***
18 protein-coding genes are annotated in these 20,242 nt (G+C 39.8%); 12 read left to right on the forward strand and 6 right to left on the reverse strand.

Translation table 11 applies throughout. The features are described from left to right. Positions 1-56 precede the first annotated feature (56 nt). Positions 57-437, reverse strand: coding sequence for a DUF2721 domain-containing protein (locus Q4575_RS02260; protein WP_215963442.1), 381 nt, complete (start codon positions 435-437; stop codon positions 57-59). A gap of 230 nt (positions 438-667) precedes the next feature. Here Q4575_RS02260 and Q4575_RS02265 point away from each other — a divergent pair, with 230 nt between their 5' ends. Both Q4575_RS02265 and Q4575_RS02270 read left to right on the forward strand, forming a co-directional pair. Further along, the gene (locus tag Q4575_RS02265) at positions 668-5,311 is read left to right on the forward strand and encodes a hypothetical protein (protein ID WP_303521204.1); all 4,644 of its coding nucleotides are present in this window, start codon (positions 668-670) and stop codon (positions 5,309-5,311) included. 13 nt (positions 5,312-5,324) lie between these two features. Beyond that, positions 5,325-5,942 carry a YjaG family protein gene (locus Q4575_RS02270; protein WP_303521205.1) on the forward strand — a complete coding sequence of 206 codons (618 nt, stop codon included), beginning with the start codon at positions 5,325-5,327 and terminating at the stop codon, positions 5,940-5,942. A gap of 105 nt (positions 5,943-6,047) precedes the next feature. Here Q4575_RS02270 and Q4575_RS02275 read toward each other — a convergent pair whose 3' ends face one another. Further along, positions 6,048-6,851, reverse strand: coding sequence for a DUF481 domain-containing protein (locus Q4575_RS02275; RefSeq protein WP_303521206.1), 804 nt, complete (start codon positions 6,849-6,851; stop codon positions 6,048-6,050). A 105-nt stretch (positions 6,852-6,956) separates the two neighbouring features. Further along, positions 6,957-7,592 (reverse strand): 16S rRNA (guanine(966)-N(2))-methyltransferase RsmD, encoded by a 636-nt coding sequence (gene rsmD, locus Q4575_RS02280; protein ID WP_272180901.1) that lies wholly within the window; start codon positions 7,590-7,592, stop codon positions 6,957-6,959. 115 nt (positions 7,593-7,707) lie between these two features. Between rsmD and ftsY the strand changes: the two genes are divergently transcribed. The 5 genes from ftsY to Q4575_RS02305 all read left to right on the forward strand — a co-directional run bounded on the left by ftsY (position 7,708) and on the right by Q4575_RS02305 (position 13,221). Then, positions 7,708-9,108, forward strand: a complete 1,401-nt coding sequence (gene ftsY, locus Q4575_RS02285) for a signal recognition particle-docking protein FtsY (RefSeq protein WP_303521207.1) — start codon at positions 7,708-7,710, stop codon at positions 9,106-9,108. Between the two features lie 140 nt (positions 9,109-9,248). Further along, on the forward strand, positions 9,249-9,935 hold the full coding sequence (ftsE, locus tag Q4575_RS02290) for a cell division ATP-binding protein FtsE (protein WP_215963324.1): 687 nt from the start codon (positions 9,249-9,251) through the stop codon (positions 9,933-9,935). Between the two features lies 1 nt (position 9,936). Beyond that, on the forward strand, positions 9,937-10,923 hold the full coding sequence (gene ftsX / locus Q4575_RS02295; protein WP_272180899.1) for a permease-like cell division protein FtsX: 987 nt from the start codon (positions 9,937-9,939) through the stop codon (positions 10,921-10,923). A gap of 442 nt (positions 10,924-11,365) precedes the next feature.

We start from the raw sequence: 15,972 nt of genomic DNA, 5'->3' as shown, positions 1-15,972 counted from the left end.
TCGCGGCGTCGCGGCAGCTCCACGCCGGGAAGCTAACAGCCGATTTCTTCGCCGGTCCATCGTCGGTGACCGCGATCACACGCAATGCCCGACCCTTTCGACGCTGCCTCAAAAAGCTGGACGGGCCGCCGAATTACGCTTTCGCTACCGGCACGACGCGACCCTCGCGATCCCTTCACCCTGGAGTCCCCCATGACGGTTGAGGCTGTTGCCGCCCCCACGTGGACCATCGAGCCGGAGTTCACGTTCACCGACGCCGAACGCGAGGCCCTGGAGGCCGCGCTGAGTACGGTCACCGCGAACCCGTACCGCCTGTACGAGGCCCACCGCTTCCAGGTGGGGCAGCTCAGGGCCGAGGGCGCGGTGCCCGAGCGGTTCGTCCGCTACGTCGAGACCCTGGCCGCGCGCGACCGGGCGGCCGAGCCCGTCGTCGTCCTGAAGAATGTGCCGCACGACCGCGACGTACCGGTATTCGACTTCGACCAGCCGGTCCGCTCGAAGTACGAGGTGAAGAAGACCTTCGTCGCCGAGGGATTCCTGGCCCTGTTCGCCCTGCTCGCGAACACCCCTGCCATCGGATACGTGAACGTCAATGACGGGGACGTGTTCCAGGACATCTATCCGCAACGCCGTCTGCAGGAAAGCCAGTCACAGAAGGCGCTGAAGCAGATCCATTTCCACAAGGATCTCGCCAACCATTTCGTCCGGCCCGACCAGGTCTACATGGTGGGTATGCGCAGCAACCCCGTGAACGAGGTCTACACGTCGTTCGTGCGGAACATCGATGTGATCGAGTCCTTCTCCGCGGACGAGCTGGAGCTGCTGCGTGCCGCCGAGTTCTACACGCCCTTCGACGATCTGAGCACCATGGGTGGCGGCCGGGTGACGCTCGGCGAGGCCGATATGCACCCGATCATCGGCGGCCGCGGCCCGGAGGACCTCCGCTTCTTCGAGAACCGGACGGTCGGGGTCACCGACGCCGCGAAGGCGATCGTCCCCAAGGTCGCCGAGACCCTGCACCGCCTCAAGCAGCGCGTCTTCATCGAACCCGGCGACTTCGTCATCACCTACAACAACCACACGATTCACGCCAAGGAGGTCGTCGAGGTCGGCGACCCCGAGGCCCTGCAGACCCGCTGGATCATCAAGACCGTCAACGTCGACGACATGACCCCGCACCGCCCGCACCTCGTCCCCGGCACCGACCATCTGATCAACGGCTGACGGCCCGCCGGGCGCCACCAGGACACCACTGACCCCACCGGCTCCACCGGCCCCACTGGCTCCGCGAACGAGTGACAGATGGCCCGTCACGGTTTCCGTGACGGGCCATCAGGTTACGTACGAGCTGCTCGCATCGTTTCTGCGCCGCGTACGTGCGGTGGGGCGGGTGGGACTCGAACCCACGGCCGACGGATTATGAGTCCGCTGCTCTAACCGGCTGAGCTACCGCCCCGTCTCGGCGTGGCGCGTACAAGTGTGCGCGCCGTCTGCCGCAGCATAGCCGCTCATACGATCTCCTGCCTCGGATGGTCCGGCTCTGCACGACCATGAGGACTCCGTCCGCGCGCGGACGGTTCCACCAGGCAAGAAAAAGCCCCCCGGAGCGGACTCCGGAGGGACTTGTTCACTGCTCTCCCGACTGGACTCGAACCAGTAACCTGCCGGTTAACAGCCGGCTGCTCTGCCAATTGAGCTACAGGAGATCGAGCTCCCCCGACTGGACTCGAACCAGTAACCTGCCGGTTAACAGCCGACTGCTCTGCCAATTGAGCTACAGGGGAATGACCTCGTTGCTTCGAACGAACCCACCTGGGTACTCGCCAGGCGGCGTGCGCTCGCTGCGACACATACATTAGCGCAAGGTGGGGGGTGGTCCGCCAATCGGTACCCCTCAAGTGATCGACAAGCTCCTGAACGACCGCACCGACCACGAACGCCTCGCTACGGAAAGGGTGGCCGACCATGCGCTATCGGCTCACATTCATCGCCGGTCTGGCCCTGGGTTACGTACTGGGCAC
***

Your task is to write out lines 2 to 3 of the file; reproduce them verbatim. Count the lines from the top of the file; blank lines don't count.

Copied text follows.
Translation table 11 applies throughout. The features are described from left to right. Positions 1-56 precede the first annotated feature (56 nt). Positions 57-437, reverse strand: coding sequence for a DUF2721 domain-containing protein (locus Q4575_RS02260; protein WP_215963442.1), 381 nt, complete (start codon positions 435-437; stop codon positions 57-59). A gap of 230 nt (positions 438-667) precedes the next feature. Here Q4575_RS02260 and Q4575_RS02265 point away from each other — a divergent pair, with 230 nt between their 5' ends. Both Q4575_RS02265 and Q4575_RS02270 read left to right on the forward strand, forming a co-directional pair. Further along, the gene (locus tag Q4575_RS02265) at positions 668-5,311 is read left to right on the forward strand and encodes a hypothetical protein (protein ID WP_303521204.1); all 4,644 of its coding nucleotides are present in this window, start codon (positions 668-670) and stop codon (positions 5,309-5,311) included. 13 nt (positions 5,312-5,324) lie between these two features. Beyond that, positions 5,325-5,942 carry a YjaG family protein gene (locus Q4575_RS02270; protein WP_303521205.1) on the forward strand — a complete coding sequence of 206 codons (618 nt, stop codon included), beginning with the start codon at positions 5,325-5,327 and terminating at the stop codon, positions 5,940-5,942. A gap of 105 nt (positions 5,943-6,047) precedes the next feature. Here Q4575_RS02270 and Q4575_RS02275 read toward each other — a convergent pair whose 3' ends face one another. Further along, positions 6,048-6,851, reverse strand: coding sequence for a DUF481 domain-containing protein (locus Q4575_RS02275; RefSeq protein WP_303521206.1), 804 nt, complete (start codon positions 6,849-6,851; stop codon positions 6,048-6,050). A 105-nt stretch (positions 6,852-6,956) separates the two neighbouring features. Further along, positions 6,957-7,592 (reverse strand): 16S rRNA (guanine(966)-N(2))-methyltransferase RsmD, encoded by a 636-nt coding sequence (gene rsmD, locus Q4575_RS02280; protein ID WP_272180901.1) that lies wholly within the window; start codon positions 7,590-7,592, stop codon positions 6,957-6,959. 115 nt (positions 7,593-7,707) lie between these two features. Between rsmD and ftsY the strand changes: the two genes are divergently transcribed. The 5 genes from ftsY to Q4575_RS02305 all read left to right on the forward strand — a co-directional run bounded on the left by ftsY (position 7,708) and on the right by Q4575_RS02305 (position 13,221). Then, positions 7,708-9,108, forward strand: a complete 1,401-nt coding sequence (gene ftsY, locus Q4575_RS02285) for a signal recognition particle-docking protein FtsY (RefSeq protein WP_303521207.1) — start codon at positions 7,708-7,710, stop codon at positions 9,106-9,108. Between the two features lie 140 nt (positions 9,109-9,248). Further along, on the forward strand, positions 9,249-9,935 hold the full coding sequence (ftsE, locus tag Q4575_RS02290) for a cell division ATP-binding protein FtsE (protein WP_215963324.1): 687 nt from the start codon (positions 9,249-9,251) through the stop codon (positions 9,933-9,935). Between the two features lies 1 nt (position 9,936). Beyond that, on the forward strand, positions 9,937-10,923 hold the full coding sequence (gene ftsX / locus Q4575_RS02295; protein WP_272180899.1) for a permease-like cell division protein FtsX: 987 nt from the start codon (positions 9,937-9,939) through the stop codon (positions 10,921-10,923). A gap of 442 nt (positions 10,924-11,365) precedes the next feature.

We start from the raw sequence: 15,972 nt of genomic DNA, 5'->3' as shown, positions 1-15,972 counted from the left end.